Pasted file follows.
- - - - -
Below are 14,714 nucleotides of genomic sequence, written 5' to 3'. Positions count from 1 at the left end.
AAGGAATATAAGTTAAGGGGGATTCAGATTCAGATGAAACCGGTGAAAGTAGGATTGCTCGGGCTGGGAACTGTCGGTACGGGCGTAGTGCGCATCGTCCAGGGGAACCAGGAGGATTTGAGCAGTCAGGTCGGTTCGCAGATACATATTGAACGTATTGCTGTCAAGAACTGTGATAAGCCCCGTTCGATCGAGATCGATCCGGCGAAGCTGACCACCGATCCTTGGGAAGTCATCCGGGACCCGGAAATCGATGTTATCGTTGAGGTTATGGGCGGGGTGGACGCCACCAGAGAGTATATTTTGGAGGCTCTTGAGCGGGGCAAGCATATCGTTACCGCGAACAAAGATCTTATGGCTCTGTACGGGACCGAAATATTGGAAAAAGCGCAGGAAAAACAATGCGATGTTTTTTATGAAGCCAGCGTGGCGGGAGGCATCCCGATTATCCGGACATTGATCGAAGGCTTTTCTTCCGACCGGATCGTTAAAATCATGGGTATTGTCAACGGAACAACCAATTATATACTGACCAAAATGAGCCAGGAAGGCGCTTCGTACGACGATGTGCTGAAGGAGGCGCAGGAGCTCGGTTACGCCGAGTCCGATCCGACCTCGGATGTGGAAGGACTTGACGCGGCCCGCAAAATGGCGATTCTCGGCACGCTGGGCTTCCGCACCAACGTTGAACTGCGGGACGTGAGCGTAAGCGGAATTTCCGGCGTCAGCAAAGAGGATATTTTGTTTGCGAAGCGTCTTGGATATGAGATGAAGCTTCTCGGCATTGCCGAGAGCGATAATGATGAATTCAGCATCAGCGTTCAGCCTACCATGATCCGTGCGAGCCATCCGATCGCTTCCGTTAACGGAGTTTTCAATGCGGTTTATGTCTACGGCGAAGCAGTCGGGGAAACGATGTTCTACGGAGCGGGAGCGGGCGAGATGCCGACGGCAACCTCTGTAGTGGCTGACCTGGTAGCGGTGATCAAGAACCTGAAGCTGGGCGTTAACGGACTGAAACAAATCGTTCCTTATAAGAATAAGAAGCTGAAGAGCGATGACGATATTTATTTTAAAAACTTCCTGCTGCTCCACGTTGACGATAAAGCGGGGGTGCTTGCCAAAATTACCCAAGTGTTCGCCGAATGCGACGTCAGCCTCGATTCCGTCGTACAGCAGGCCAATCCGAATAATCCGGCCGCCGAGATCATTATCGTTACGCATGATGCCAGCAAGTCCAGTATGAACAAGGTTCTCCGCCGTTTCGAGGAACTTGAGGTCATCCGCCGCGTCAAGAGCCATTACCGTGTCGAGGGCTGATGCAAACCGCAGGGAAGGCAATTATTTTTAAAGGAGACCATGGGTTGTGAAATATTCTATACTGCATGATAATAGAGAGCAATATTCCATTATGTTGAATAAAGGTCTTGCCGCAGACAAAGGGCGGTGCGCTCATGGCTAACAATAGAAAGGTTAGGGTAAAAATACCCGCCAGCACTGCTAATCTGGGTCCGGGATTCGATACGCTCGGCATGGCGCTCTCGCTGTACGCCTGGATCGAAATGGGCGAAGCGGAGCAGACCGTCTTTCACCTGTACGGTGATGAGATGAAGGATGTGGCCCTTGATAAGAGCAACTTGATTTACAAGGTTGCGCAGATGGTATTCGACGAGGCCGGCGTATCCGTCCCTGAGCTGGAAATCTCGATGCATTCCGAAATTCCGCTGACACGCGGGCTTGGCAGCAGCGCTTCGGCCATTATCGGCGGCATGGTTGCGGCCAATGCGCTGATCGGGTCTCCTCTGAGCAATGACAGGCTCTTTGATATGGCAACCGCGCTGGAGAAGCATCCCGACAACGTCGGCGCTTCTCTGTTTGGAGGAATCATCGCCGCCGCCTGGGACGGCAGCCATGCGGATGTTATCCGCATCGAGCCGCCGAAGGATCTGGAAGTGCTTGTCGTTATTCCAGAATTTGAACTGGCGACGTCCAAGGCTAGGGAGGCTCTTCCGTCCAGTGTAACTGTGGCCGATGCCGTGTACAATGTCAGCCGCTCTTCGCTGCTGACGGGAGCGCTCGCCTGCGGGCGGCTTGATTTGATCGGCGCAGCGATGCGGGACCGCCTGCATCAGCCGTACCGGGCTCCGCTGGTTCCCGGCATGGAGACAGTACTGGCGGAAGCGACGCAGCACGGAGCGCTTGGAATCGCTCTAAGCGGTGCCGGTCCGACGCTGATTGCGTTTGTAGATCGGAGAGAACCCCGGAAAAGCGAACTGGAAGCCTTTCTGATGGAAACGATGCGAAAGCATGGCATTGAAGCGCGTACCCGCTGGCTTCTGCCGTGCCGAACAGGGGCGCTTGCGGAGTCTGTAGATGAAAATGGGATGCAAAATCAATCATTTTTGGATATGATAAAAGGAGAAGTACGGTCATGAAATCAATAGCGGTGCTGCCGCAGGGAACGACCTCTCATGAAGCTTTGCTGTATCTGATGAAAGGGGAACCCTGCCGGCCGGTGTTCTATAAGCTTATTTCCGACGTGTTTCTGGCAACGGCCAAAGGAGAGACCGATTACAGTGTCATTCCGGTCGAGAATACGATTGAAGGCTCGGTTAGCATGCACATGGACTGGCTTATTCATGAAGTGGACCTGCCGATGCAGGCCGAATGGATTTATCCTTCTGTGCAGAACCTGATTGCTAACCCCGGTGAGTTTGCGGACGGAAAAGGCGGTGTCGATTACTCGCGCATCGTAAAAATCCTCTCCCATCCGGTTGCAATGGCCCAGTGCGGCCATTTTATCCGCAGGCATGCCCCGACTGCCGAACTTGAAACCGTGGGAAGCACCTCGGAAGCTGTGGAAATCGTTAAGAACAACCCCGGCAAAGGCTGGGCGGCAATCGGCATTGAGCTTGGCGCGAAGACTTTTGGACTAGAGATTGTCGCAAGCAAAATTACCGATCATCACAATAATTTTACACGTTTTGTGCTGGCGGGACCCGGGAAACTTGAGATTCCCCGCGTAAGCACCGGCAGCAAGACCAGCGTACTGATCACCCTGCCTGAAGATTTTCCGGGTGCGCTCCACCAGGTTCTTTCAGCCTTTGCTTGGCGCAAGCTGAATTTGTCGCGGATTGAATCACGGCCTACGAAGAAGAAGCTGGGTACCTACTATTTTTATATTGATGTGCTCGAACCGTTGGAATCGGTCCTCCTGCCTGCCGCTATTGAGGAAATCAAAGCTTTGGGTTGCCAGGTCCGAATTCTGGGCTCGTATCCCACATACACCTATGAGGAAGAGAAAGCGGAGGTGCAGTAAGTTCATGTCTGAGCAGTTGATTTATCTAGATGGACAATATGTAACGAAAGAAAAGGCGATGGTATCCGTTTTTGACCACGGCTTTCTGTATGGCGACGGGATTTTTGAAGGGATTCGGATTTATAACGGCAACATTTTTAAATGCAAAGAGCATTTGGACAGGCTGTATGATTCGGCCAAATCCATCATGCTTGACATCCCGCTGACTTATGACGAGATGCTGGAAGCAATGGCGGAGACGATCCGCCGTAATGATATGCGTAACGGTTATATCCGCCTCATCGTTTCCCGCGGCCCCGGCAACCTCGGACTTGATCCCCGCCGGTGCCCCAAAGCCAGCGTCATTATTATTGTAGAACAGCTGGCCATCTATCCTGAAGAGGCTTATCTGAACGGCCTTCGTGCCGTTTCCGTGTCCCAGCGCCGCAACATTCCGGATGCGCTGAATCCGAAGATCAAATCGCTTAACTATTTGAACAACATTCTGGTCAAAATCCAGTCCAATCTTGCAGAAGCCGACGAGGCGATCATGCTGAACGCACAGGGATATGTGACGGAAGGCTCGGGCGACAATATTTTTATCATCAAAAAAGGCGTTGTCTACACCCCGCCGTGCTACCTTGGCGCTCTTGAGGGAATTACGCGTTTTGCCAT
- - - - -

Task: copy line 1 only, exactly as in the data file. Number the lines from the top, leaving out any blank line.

Below are 14,714 nucleotides of genomic sequence, written 5' to 3'. Positions count from 1 at the left end.